Man vs. Machine
By Chad Lieberman
With the relatively recent rise in popularity of chess matches between man and machine, this week's article will delve into the uses of computer players on USChesslive.
Computer participants serve one important purpose for the administrators of USCL. As an internet gaming provider, USCL has the responsibility to its paying members of providing a certain amount of game availability during every time of the day or night.
It is impossible to avoid lapses in player attendance online at times. Therefore, the administrators of USCL use their computers to fill the quota of game availability.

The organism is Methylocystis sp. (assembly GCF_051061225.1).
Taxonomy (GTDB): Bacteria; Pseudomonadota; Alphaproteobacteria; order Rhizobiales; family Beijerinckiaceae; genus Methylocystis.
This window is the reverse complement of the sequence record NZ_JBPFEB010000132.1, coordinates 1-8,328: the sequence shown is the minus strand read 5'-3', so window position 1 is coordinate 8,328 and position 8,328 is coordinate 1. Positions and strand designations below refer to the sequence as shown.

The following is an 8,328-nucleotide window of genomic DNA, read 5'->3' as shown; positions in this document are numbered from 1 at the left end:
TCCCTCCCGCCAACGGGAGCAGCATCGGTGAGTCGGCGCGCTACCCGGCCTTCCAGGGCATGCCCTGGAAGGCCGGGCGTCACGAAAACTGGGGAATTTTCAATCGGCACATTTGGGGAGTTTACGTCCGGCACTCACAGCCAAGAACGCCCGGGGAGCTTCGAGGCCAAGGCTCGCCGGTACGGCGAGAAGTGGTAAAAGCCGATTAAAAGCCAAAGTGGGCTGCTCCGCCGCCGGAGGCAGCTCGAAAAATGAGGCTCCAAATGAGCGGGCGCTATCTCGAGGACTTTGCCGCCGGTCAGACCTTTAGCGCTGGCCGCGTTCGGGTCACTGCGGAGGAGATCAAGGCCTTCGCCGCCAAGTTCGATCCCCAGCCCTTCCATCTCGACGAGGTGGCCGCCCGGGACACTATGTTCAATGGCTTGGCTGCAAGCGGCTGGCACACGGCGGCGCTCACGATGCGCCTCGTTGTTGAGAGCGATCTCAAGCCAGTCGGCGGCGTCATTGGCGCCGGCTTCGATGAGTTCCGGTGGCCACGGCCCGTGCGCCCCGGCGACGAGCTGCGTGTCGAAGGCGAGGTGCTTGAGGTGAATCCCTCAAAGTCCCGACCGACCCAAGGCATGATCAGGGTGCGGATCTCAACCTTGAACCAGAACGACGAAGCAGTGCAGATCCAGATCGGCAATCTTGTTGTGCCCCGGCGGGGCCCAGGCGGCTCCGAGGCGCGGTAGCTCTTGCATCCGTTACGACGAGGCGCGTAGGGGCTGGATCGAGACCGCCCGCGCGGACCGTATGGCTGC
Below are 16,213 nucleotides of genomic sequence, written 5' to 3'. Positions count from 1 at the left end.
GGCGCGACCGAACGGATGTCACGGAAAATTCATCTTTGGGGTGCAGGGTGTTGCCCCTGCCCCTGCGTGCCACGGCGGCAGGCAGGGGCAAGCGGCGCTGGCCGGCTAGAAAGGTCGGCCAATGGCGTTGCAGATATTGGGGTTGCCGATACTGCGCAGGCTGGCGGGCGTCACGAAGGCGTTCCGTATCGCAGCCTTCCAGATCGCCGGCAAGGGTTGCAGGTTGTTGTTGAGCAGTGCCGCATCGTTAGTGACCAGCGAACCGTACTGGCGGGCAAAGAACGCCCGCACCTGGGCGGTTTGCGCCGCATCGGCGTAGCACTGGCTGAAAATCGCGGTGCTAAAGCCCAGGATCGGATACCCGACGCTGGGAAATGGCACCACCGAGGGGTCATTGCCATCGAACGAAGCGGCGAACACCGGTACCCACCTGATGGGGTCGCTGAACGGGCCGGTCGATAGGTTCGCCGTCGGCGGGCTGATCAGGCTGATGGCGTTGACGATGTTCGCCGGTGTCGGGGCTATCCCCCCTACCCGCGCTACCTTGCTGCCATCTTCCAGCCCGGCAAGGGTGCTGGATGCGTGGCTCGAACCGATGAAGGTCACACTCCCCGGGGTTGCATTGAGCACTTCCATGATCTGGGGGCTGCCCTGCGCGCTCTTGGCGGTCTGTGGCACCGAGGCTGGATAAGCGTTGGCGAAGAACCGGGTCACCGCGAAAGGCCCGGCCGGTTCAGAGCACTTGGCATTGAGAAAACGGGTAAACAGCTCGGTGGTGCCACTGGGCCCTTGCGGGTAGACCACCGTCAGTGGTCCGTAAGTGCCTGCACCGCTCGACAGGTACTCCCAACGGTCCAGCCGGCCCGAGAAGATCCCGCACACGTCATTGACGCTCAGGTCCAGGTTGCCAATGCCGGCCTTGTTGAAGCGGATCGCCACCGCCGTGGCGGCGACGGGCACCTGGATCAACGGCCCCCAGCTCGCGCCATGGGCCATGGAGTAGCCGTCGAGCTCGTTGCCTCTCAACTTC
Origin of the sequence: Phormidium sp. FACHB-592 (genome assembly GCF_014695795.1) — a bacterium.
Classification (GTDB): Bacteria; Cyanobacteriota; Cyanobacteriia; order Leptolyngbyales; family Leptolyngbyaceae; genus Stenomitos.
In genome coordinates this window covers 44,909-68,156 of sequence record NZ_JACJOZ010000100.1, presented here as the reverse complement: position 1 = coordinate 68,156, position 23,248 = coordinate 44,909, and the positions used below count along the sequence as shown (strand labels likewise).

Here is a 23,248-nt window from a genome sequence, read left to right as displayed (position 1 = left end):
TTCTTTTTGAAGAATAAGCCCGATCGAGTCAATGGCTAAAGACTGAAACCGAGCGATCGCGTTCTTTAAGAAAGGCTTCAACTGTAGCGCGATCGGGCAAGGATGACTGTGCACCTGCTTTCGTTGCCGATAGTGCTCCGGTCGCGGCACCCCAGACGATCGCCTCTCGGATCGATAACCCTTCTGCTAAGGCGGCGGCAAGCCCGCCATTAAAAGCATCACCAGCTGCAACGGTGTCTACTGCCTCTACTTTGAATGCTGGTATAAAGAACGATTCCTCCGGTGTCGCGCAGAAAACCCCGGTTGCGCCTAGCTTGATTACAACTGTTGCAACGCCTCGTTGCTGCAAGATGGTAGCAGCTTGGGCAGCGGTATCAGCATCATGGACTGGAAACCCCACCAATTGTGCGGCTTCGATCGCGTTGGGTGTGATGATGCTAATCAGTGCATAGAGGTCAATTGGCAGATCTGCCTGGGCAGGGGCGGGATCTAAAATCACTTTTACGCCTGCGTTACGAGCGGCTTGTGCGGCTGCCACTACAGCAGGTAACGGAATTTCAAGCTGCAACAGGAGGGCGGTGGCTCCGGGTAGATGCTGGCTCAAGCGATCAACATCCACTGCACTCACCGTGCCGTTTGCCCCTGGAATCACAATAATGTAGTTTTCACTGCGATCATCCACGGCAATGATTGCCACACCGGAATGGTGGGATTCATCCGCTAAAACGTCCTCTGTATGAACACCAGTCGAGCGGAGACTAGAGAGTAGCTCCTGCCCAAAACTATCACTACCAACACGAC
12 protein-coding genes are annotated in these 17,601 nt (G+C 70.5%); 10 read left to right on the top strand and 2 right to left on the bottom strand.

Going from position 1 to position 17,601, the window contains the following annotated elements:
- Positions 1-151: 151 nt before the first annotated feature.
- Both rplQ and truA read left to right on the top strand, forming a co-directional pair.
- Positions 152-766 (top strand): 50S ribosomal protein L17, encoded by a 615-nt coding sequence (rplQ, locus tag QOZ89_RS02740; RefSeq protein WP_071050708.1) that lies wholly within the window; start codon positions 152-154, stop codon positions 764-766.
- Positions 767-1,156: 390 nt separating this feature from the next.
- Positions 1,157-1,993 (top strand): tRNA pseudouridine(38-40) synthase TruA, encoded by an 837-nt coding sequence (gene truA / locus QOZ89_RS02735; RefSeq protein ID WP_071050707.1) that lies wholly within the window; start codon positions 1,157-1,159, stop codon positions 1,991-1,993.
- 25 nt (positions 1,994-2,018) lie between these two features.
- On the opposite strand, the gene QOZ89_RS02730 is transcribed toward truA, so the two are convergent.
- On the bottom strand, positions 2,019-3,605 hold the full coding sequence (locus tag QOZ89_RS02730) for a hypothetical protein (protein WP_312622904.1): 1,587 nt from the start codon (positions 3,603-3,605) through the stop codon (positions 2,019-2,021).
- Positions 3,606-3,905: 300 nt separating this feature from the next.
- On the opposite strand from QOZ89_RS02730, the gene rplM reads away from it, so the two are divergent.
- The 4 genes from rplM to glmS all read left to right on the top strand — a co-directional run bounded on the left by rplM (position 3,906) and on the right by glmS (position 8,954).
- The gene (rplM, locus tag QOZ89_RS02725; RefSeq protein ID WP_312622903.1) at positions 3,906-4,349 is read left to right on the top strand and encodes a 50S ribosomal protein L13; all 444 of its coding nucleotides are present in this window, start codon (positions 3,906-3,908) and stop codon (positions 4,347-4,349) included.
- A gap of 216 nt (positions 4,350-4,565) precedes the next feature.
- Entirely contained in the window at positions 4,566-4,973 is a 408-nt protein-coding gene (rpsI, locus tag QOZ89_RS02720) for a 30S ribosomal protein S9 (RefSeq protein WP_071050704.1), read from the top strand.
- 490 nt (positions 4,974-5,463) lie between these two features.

Computers are also very useful to the USCL subscribers. If a player competes against a computer and loses, he or she can study the game and learn what to do better. Because the opponent is a computer, the player can follow a particular line of moves up until a point where he or she wishes to improve on his or her previous game.
This ability to study and restudy lines makes computers an invaluable component to USCL.
A disadvantage to playing against a computer is that it always makes scientifically calculated moves. With an absence of feeling, playing against computer opponents does not prepare a player well for tournaments. It is sometimes the less "correct," more emotional moves which make it hard to find a good response.
This week's featured game was played on USCL this past Sunday. It is one of very few human-computer games that ends in a draw. Enjoy it!